Irish Quaker Schools

In 1668 George Fox wrote “I established a school for teaching boys and ordered a women’s school to be set up to instruct young lasses and maidens in whatsoever things were civil and useful in the creation”. Girls schools as well as boys schools – that was unusual 338 years ago! In Ireland as a whole there are currently 4 schools all co-educational. Added together these schools currently have about 1,900 pupils. This compares with a total membership of the Religious Society of Friends in Ireland of about 1,600, and shows the importance given by Quakers to education.

Irish Quakers and Schools

  • Friends’ School Lisburn
  • Newtown School Waterford
  • Drogheda Grammar School
  • Rathgar Junior School.

The schools place emphasis on developing well rounded individuals by providing a wide range of extra curricular activities, sport and outdoor pursuits, in a caring and supportive atmosphere. Particular importance is placed on a lively respect for others, good personal relationships, and a sense of responsibility to the world where we live and the people in it. Pupils are encourage to fulfill their potential both academically and in extracurricular activities. The hope is that when students leave school they will be mature, responsible and confident – “the best type of Irish men and women” to quote Arnold Marsh.

Friends School Lisburn

Friends’ School Lisburn

Friends School Lisburn
Friends’ School Lisburn

Friends School Lisburn had its beginnings in 1774. Originally a boarding school, it is now a day school with 970 pupils aged 11-18 years and 160 Preparatory pupils 4 -11 years. As with all our schools, the majority of pupils are not Friends. There is a broad spectrum of denominations and religious beliefs. Friends’ School Lisburn has a strong academic focus and a rich programme of extra curricular activities, including a wide range of sports, many clubs and societies and community service.

Newtown School Waterford

Newtown School Waterford 

Newtown School was founded in 1798 by the Religious Society of Friends (Quakers). The ideals of its founders still inspire the School which today educates boys and girls for life in the 21st century.

Newtown School welcomes boarding and day students of all religious persuasions, and appreciates the contribution of all denominations to the school community. The school aims to foster a sense of caring for others and to communicate a set of values which reflects a balance between the material and the spiritual.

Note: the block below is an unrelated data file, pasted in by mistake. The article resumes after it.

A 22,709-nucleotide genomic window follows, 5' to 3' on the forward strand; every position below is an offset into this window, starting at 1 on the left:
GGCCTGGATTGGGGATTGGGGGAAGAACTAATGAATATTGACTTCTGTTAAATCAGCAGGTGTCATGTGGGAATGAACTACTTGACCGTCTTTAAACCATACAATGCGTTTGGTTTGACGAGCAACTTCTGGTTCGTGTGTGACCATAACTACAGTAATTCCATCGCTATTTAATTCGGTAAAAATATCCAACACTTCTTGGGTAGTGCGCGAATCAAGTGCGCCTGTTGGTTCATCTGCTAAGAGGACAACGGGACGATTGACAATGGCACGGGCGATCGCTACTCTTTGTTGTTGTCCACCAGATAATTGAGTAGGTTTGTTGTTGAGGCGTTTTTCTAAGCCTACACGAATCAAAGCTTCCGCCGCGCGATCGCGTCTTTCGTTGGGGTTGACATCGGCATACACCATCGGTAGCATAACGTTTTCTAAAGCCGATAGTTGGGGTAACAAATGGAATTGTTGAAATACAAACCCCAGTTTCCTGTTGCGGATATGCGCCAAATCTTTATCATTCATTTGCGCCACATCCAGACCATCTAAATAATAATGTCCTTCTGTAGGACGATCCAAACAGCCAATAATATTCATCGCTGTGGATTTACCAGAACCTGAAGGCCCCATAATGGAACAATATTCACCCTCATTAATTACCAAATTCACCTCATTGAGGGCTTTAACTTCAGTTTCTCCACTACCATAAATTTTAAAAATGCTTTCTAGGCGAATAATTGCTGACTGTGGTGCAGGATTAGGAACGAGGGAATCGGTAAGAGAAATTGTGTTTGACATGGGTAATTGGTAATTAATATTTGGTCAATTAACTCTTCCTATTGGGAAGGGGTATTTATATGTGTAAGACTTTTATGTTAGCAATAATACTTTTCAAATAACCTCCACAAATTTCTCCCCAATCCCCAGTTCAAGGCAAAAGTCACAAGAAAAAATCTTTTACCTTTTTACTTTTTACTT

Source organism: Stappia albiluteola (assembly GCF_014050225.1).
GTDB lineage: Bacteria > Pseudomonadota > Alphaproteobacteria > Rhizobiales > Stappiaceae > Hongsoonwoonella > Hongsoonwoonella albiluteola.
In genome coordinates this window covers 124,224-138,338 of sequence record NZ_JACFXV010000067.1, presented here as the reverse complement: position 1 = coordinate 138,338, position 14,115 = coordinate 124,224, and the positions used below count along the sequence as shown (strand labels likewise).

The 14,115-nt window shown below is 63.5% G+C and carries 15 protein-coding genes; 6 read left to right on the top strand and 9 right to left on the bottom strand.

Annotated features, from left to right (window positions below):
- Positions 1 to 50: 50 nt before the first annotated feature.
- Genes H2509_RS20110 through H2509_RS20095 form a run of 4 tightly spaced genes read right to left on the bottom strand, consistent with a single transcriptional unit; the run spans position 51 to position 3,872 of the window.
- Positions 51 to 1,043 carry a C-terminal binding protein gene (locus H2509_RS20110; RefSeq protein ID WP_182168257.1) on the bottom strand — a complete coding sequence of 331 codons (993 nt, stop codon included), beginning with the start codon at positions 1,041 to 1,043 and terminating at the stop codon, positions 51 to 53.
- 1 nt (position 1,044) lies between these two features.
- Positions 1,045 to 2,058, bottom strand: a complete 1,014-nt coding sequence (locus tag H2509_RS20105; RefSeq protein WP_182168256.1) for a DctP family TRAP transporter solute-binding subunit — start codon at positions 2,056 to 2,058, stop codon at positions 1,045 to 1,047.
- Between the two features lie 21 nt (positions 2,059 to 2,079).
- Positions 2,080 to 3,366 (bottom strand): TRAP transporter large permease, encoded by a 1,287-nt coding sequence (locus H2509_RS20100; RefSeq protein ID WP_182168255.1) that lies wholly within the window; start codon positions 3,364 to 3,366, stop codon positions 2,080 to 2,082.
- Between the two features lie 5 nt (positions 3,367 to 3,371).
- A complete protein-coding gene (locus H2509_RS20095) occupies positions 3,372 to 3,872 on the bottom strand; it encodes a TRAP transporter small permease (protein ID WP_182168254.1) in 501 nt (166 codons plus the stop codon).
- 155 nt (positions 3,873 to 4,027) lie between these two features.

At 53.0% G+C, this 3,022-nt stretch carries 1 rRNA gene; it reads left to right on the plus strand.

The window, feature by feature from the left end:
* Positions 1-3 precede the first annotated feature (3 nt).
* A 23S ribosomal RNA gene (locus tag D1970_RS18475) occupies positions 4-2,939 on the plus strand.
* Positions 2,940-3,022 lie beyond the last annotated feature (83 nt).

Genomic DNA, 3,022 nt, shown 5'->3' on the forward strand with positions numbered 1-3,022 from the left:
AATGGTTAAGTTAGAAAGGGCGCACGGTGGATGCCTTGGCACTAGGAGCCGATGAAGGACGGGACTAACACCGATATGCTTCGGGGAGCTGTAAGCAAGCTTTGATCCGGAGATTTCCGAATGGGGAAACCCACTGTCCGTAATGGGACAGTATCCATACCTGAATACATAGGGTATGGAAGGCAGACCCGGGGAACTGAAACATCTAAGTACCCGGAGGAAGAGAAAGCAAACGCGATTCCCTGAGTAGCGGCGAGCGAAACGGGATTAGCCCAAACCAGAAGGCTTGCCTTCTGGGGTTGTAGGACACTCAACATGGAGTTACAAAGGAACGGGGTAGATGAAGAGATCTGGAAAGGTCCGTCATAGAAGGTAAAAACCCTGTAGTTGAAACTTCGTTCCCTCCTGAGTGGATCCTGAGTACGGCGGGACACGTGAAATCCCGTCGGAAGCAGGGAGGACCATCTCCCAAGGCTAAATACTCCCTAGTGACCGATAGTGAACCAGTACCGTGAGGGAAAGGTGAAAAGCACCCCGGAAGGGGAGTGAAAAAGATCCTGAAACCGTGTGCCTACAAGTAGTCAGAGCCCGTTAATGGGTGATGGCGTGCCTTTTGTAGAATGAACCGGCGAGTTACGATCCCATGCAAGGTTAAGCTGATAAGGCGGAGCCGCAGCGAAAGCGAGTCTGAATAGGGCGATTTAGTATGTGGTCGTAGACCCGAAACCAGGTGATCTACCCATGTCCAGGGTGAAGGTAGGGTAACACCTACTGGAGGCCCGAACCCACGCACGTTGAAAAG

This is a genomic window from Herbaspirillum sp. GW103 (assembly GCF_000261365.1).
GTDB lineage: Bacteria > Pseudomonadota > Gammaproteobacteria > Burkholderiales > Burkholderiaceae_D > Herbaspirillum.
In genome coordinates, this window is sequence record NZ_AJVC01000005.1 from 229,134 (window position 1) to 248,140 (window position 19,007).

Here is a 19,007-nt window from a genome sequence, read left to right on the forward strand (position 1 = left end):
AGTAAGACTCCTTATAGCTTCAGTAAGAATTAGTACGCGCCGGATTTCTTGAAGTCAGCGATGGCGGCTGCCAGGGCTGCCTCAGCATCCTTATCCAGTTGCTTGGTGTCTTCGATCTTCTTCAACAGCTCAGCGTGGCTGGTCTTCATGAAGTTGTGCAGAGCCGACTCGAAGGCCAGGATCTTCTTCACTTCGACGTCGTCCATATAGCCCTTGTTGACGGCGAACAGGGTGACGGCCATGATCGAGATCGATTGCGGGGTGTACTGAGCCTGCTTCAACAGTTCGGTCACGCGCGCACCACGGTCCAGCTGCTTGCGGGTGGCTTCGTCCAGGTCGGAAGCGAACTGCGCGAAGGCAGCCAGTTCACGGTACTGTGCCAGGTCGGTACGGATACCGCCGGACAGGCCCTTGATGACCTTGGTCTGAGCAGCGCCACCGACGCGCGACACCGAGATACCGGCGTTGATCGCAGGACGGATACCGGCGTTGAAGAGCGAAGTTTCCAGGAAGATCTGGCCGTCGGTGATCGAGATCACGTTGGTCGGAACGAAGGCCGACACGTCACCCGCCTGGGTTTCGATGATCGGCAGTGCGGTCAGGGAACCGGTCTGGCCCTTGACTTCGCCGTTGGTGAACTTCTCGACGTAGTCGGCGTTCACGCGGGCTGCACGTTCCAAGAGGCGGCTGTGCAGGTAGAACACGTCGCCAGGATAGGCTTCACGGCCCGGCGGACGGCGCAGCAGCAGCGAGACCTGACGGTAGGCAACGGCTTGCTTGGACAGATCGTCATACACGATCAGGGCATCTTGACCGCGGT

In keeping with the Quaker tradition every individual is of value and has something to contribute.

In a rapidly changing world, education must concern itself more and more with the calibre of student it produces as much as with the courses to be studied. Adaptability, confidence, the courage to make changes where they are necessary and, above all, the ability to get on with other people are amongst the qualities that Newtown School promotes through a sound liberal education for life.

Newtown Junior School effectively separated from Newtown School above in September 2007 when it joined the National School system, and became the first Quaker National School in Ireland.

Drogheda Grammar School

Drogheda Grammar School

Drogheda Grammar School was founded under Royal charter in 1669 by Erasmus Smith and is one of the oldest secondary schools in Ireland, now enjoying its fourth century of continuous educational service to the community. Originally a boys’ boarding school, it has now been a co-educational boarding and day school for over fifty years. The Trustees today include members of the Religious Society of Friends (Quakers) and the Board of Management includes parents and teachers. Until 1976, the school was located in Drogheda town centre, beside St. Laurence’s Gate, but now enjoys a twenty two acre rural setting just three kilometres outside the town, along the south bank of the River Boyne. The campus consists of a beautiful Regency House flanked by woodland, with modern classroom and dormitory buildings and extensive playing fields to its rear. There are over 200 pupils.The School was near closure in 1956 when, Arnold Marsh suggested that the Society of Friends should take it under their care, as he felt it would be a pity for a school with such a long and rich tradition to be closed.

There is now also an “Educate Together” Le Cheile junior school on the same premises with a current enrolment of 250 children.

Rathgar Junior School Dublin

Rathgar Junior School Dublin

Rathgar Junior School
Rathgar Junior School

The school was founded in 1919 by M. Isabel Douglas and is managed by a committee of members of the Religious Society of Friends (Quakers), and  interested parents.

It is, based on forward-thinking primary school teaching methods in a caring atmosphere.

It is situated south of the city between Rathmines and Rathgar in Dublin 6 and is convenient to many bus routes. Rathgar Junior School is a member of the Association of Independent Junior Schools. Pupils take part in various inter-school events such as Art, Poetry, Creative Writing and Drama Workshops, Quizzes, Table Tennis, Hockey, Swimming, Tennis, Basketball, Soccer and Choral activities, as well as the shared inter-schools service. There are 165 pupils.

Arnold Marsh

Arnold Marsh, Irish Quaker Educator 1890-1972

Former principal of Newtown School Waterford and subsequently Drogheda Grammar School.

Arnold Marsh, Irish Quaker Educator. 1890 - 1972

Former Quaker Schools

Ballitore is the most celebrated Irish Quaker School of former days. It was founded in 1726 by Abraham Shackleton and continued in existence until 1847. There were also Quaker schools at Edenderry, Mountmellick, Clonmel (Suir Island) and Brookfield near Lisburn.

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